About Us: Building the Case for Value

Why should natural resource professionals incorporate best education practices into water management programs? How will the BEP Project make the case that incorporating best education practices in water outreach programming is worth the effort and resources? We’ve taken a four-part approach toward answering these questions.

  1. Best Education Practices: Study of Provider Needs
  2. Model Education Techniques
  3. Synthesis of Significant Research: The BEP Decision Tree
  4. Literature Search for Audience-Specific BEPs

The first step was to go to water-management professionals for insight and advice.

1. Best Education Practices: Study of Provider Needs

In 2002 we conducted the BEP Study of Provider Needs to identify what resources these professionals currently use, how the resources might better meet user needs, how the project can make them more accessible, and how it can promote the use of best practices in water outreach education. Informants included Extension Water Quality Coordinators as well as other U.S. water outreach and education professionals. Major categories of survey inquiry included:

  • Use of the Internet.
  • Preferred sources of materials and advice.
  • Targeted audiences.
  • Instructional strategies used.
  • Methods of assessing quality of resources.

The study revealed that, in general, it is important for educators to have help assessing the needs of their audiences, help assessing and selecting the highest quality resources, and help finding and accessing water education materials. Respondents also suggested services that would enhance outreach and educational efforts by water quality educators.

To learn more about the results of the survey:

2. Model Education Techniques

Study respondents outlined instructional strategies they value for their outreach and education efforts. Examples of BEPs incorporated in successful water programs include assessing audience needs; judging the quality of water education materials; choosing appropriate instructional strategies; developing instructional skills; and evaluating Web site resources. Summaries of these and additional model techniques have been developed for the BEP Web site and are featured on the Essential BEPs and Frequently Asked Questions pages.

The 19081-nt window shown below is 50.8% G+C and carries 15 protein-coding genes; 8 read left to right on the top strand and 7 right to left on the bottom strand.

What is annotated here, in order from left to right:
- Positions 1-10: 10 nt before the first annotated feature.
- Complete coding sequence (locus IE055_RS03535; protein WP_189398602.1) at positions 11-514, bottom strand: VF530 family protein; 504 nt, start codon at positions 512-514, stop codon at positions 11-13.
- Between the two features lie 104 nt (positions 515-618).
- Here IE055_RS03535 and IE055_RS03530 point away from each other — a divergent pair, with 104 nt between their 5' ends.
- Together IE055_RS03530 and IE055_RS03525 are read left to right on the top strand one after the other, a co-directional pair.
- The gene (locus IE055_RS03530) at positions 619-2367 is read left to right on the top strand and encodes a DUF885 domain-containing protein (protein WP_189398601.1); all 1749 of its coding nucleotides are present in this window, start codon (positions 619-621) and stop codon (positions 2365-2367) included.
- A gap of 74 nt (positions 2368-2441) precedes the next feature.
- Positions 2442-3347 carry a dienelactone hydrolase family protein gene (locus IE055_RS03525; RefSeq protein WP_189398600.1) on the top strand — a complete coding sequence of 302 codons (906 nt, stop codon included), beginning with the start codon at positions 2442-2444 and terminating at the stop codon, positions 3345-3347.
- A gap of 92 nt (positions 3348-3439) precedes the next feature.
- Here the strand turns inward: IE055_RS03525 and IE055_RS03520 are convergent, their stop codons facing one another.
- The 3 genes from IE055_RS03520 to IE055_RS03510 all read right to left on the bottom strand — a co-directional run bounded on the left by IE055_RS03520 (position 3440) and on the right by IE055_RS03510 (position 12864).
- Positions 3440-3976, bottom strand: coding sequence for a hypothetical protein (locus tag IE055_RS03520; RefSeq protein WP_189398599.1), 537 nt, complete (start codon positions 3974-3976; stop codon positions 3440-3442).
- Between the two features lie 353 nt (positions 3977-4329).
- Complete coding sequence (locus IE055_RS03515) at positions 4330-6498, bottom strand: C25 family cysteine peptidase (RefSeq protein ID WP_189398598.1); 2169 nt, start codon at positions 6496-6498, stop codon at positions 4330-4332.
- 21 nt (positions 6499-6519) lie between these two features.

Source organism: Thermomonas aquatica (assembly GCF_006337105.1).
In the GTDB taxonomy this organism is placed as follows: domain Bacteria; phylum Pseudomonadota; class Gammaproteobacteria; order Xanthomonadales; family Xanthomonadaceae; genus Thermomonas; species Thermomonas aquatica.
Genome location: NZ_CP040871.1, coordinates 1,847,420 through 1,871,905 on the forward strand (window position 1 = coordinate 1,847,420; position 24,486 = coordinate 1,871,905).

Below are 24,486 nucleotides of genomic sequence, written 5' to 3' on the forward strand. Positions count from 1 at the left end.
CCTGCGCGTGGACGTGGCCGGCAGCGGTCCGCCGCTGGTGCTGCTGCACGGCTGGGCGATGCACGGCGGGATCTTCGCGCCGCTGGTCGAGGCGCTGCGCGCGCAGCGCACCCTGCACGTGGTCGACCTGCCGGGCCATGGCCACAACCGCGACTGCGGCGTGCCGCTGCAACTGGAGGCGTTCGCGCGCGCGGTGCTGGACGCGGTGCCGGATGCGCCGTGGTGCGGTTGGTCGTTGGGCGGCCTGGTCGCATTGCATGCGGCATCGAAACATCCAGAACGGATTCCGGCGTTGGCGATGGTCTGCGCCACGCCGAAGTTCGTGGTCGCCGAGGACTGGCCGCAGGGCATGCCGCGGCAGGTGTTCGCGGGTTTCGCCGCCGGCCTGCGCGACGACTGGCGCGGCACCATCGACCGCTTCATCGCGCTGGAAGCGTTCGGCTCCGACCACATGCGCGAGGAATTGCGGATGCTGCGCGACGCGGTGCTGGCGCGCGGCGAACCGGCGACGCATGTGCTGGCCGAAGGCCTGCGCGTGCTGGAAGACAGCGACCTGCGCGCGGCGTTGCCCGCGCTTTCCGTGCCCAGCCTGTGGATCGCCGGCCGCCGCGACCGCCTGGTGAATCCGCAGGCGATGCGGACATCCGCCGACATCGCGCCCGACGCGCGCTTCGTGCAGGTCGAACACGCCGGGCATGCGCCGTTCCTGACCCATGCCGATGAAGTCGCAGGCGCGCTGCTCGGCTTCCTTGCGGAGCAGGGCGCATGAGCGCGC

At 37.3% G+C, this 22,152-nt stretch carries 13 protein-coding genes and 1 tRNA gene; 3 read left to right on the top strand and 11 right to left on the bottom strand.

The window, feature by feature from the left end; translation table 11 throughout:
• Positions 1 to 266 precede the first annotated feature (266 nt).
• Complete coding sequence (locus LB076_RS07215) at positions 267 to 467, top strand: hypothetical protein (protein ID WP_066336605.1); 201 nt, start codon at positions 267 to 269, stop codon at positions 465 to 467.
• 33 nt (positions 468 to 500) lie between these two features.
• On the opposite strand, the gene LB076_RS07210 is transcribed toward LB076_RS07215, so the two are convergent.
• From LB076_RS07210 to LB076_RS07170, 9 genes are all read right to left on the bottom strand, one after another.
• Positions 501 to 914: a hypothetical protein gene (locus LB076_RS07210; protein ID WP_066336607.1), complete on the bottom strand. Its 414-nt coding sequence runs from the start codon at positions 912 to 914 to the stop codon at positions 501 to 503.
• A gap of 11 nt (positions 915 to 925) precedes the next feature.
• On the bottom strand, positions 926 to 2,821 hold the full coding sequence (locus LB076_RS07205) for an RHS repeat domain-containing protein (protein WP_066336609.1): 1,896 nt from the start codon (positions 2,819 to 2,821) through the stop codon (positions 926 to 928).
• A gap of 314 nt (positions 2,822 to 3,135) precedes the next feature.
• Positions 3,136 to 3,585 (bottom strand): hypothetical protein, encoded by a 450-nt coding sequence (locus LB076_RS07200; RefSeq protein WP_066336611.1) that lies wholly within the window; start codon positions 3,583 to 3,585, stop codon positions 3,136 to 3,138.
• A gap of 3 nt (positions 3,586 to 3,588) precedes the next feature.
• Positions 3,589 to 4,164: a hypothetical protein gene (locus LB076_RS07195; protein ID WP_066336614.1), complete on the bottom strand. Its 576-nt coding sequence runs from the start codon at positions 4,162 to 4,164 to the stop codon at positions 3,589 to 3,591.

3. Synthesis of Significant Research: The BEP Decision Tree

The BEP Web site will offers a shortcut, in the form of a decision tree, for quickly exploring the components of learning, theoretical foundations of education, and components of practice (planning, implementation and evaluation), which provide the basis for understanding the importance of BEPs.

The BEP Decision Tree will familiarize natural resource professionals with outreach strategies, and will help them select one or more options most likely to lead to desired outreach impacts.

4. Literature Search for Audience-Specific BEPs

The BEP literature search identifies research findings that apply to water education of specific audiences. We are looked for unique tips or strategies that have been tested and shown to be effective with the following target audiences:

  • Agency Partners
  • Agricultural Commodity Groups
  • Environmental/Conservation Nongovernment Organizations
  • Farmers
  • Homeowners
  • Households
  • Industrial Water Users
  • Landowners
  • Local Decision and Policy Makers
  • Neighborhood Organizations
  • Recreational Businesses (water-related)
  • Recreational Water Users
  • Retailers of Water Recreation Equipment
  • Service Clubs
  • Soil and Water Conservation Districts
  • Specific Ethnic Groups

Many environmental education research papers recommend education practices. Few of these papers, however, focus on adult audiences; and few identify education practices that are best for specific audience groups. Few resource management papers recommend education practices, relying instead on the admonition that good resource management needs to be accompanied by outreach to the public or to a target audience.

To call an education technique a best practice, requires that its outcomes be compared through empirical research to the outcomes of a range of educative practices that have been used in multiple cases to educate like audiences. Observers, participants, or both can identify good education practices based on their observations and experiences of a particular practice in a single educational situation. When comparing two practices, they might observe that one is better than the other for educating a specified audience. The Project is reviewed thousands of papers, thorough searches in multiple education, environmental, resource, and resource management journals and journal databases. We have identified few if any studies of adult outreach and education that could claim to identify best education practices for specific audiences. See BEP Research.

At the June 2004 Symposium: Best Education Practices for Water Outreach Professionals, national water outreach and education professionals helped build this repository of audience-specific best education practices and topic-specific water outreach resources. Participants assisted in the identification of relevant research, discovery of links to published information about water management topics, and access to case studies that demonstrate best education practices. View the 2004 BEP Symposium Proceedings.